Dodgers bitender Bellinger, but could bring him back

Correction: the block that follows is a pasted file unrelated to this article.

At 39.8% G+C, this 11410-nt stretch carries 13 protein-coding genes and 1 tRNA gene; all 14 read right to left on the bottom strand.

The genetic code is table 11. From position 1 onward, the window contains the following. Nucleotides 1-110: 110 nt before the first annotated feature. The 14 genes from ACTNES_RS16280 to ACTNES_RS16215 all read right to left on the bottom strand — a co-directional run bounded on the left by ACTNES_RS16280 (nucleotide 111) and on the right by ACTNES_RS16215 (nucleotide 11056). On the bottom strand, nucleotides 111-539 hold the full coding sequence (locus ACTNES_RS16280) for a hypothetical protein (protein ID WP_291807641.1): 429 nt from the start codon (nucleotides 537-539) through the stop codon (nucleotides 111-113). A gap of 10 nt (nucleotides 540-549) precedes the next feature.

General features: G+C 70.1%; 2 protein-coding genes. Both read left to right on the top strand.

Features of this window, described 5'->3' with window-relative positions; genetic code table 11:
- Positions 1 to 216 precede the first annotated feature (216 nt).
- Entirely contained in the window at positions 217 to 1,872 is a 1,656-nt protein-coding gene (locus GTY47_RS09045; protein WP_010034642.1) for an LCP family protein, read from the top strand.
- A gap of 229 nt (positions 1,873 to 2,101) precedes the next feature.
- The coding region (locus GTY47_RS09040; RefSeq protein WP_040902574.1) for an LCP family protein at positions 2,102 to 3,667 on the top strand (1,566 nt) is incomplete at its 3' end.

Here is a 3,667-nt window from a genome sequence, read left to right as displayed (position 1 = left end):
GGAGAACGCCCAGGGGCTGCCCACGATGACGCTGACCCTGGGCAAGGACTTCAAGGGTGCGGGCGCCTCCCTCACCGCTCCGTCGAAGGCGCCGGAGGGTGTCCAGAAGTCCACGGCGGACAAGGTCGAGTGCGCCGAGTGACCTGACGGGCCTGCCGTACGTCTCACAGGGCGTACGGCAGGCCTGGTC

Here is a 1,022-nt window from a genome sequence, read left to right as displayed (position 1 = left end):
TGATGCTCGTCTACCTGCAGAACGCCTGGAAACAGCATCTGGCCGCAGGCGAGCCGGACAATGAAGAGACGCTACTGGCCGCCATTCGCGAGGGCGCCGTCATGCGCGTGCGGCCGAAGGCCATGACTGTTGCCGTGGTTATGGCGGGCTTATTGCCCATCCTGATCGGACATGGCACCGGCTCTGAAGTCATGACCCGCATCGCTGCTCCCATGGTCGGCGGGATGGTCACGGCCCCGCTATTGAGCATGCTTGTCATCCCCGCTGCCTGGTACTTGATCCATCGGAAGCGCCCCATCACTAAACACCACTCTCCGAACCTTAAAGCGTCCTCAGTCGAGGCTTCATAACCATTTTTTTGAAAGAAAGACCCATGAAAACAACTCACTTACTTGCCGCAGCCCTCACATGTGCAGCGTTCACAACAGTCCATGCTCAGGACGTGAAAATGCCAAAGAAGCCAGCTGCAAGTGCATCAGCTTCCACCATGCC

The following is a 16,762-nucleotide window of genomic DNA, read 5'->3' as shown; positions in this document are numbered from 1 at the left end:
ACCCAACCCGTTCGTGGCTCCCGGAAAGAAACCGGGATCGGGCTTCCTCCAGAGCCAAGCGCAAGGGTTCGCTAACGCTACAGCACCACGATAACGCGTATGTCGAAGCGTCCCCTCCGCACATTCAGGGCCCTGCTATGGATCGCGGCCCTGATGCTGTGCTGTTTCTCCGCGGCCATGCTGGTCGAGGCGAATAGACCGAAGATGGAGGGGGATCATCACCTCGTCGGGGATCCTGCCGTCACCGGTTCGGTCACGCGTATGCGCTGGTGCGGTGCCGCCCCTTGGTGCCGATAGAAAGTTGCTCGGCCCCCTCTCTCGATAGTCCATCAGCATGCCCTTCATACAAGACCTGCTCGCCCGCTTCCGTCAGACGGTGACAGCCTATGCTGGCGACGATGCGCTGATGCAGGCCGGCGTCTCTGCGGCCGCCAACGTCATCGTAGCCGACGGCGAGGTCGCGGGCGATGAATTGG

In a move that would have been unthinkable just two seasons ago, the Dodgers decided to non-bid outfielder Cody Bellinger before the Friday deadline. The move made Bellinger, the 2019 National League Most Valuable Player, a free agent for the first time in his life. “Obviously, it’s been a unique path for Cody as he has worked diligently to battle injuries and return to an All-Star level of performance over the past few years,” said Dodgers President of Baseball Operations Andrew Friedman. “However, we had to make the difficult decision of not bidding because the results did not turn out as well as we hoped or expected.” Bellinger was slated to earn more than $20 million over the past season to qualify for a salary adjustment. Given Bellinger’s subpar production at the plate over the past two seasons, it’s a figure the Dodgers aren’t comfortable paying, even if they believe Bellinger could be back next season. The move doesn’t necessarily end Bellinger’s time in Los Angeles. The Dodgers will try to bring him back at a lower price, but it will be a tough job. The middle class is expected to have many suitors. Friedman said the Dodgers had sought to trade Bellinger before the non-bid deadline, but talks did not materialize. Now that Bellinger is a free agent and can sign for less, the Rays, Cardinals, Blue Jays, Cubs and Marlins are among the long list of teams that will be interested in his services. “I wouldn’t necessarily say this is the end of the chapter for Cody and the Dodgers,” said Friedman. “We still believe very much in Cody’s talent and his competitive composition and are interested in reuniting and will continue to communicate with Cody and his group. There will be a large pool of suitors that Bellinger anticipates as he is likely to capitalize on what once made him one of the best players in MLB. Bellinger hit 39 home runs in 2017 and took home the NL Rookie. This year’s award. In ’19, he hit 47 home runs and gave Christian Yelich his first MVP award. It became something the Dodgers and Bellinger expected, but they couldn’t recreate it. Bellinger suffered a shoulder injury while celebrating a home run in Game 7 of the NLCS. He underwent offseason surgery, which kept him out of spring training for several weeks. In the first week of the ’21 season, Bellinger played for the A’s. Dealing with injuries, Bellinger was never able to get to the plate. He ended the year with 10 home runs and a .542 OPS, worst in the majors among qualified hitters. Bellinger entered spring training this year. Ed Strength excited about his addition. But the results didn’t work, and he posted a .654 OPS in 144 games. Because of this lack of production, the Dodgers benched Bellinger against the Padres in Game 4 of the NLDS, even getting right-hander Joe Musgrove on the mound. “I thought I had a lot of confidence last offseason. [about a bounce-back season], and that was unproven in ’22,” Friedman said of Bellinger. “Very little is known about what we do. … We still truly believe in Cody’s talent and feel like he’s more committed than ever to figuring it out. “With the talent in our weight room and on our coaching staff, we feel like we can figure it out with him. But back in ’22, I felt that way. I feel that way again towards 23.” Bellinger is 27 and still plays elite defense in center field. His insistence on offering him a contract focused on giving him one last chance to figure things out in Los Angeles. However, his price tag has become too heavy at this point in the offseason as the Dodgers need to upgrade other positions, primarily their starting pitching staff. With Bellinger off the roster, the Dodgers will play Trace Thompson and Chris Taylor in center field. James Outman is also an option. The Dodgers will also look to free agent outfielders like Kevin Kiermaier, whom Friedman was drafted by the Rays in 2010. Los Angeles has cut nearly $100 million in payroll since free agency began, but will likely enter the ’23 season with a lower payroll than it has in the past two years. The Dodgers also did not acquire infielder Luke Williams, who claimed waivers from the Marlins last week, and Edwin Rios, an infielder who hit seven home runs in 27 games with the Dodgers last season.

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